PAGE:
There are dozens of advantages of buying a property that is complete, the so-called secondary market, as opposed to buying one off plan.
While there will always be a specific demographic which prefers to buy off plan – with good reason (price attractiveness, payment plan and directly purchasing from the builder) – there are some differences compared to buying a ready property, which we will examine here.
Purchase a ready property, and you will receive a rental yield from day one – if it’s rented, of course. There’s a substantial piece of mind in knowing exactly what you are purchasing, with the physical evidence of your property there for all to see. Make an off-plan purchase, and the final finish, quality or layout promised can be different from that which is delivered.
With off-plan purchases, as we saw in the crash of 2008, you can be left heavily exposed to risk and the vagaries of the market. If you (or the builder/developer) can’t then meet future payments, your assets become unsellable and lose value. Projects can be delayed indefinitely, which can lead to a default on debt or a lack of confidence in the market. Let’s not forget 2008 was not so long ago. We saw many developers taking advantage of the customer. Bearing this scenario (albeit worse- case) in mind, we recommend sticking with ready assets.
The secondary property market – ready properties – is steadily catching up with off-plan sales, which have dropped off in 2018. According to recent data from market analysts, GCP-Reidin off-plan sales were down 28 per cent in the first ten months of 2018. Only 14,475 off-plan homes were sold this year to date, compared to 20,235 units last year.
While off-plan schemes are suffering, the secondary market is seeing a rise as developers are bringing firm offers to the table to clear inventory. Bear in mind buying on the secondary market is still a fairly complicated procedure. It’s a testament to the current raft of ready property deals that buyers and investors are willing to jump through these hoops – an off-plan purchase can often be completed in one day.
We hope to see the processes required to buy secondary market units streamlined in coming years, but there are some requirements for an investor to remember. The obvious one – if a deal seems too good to be true, it probably is. No one gives away free money.
Do investigate what might happen if you can’t meet payments, and ensure you are fully aware of any penalties you might incur. Agreeing to pay off the property price in four to eight years, for example, might sound like a good idea at the time of handover, but remember this equates to massive cash outflows, which you might not be able to meet for some valid reasons. Consider income and payment insurance.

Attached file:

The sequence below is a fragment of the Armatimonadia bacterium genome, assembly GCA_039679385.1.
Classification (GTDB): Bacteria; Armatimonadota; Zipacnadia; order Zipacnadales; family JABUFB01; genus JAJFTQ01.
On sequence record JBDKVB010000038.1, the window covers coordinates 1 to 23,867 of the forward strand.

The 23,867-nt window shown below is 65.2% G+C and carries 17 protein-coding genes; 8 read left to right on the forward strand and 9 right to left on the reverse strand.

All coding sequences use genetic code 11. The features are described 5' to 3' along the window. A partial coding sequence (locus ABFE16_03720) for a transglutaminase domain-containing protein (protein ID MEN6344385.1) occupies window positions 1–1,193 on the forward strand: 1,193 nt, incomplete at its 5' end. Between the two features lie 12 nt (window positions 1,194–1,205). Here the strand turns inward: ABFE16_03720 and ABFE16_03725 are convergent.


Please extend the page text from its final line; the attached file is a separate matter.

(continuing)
Are service charges included or waived in the purchase price? If they are rejected, are they going to be covered? Do you want to buy in a community or building where the developer won’t be able to maintain or invest in it any further because there are no service fees? What if the cooling system or elevators break down? You’ll be at the mercy of the developer funding it from their pocket!
Of course, buying a ready property suits many people who are looking for a home rather than an investment. We recommend considering the options very, very carefully, do your research and consider all the options and offers to find what’s right for you.
Here is the story of Ahmad
Not having lived in Dubai long, the city’s glitz and glamour instantly mesmerized him. His aspirations (more prominent than his wallet) convinced him that buying the property was a wise investment. His agent added fuel to the fire by telling him he was one signature away from making a fortune.
“I wanted a place I could call my own.
I wanted someone else’s dream to be my reality” he told me.
In classic sales strategy, the agent convinced Ahmad that this was a limited-edition deal and he would never forgive himself for turning it down. With no savings, Ahmad decided to go the loan route, borrowing the down-payment from the bank that he would pay back over five years.
On paper, Ahmad was everyone’s idea of success.
Living and working abroad. 25-year mortgage. An off-plan apartment to be ready in three years.
But he was living life on the edge. His loan weighed down on what he had left of his salary after paying his rent, utility bills and taking care of his expenses.
Here’s what needs to go right for this “once in a lifetime” deal to be worth the risk:
Ahmad needs to keep his job
- Ahmad can’t afford a demotion or salary cut
- The developer needs to stick to its promise and deliver the project
- The developer needs to deliver to the completed project on time
- The economy needs to remain stable, and the property market can’t fluctuate again
If any of these factors change – Ahmad will feel the pinch.
Change is to be expected in Dubai, but this is a factor Ahmad’s fragile life equation cannot afford.
If all goes according to plan, Ahmad may have played his cards right. But if it doesn’t?
Is it worth the risk? Especially with a family back home in Egypt?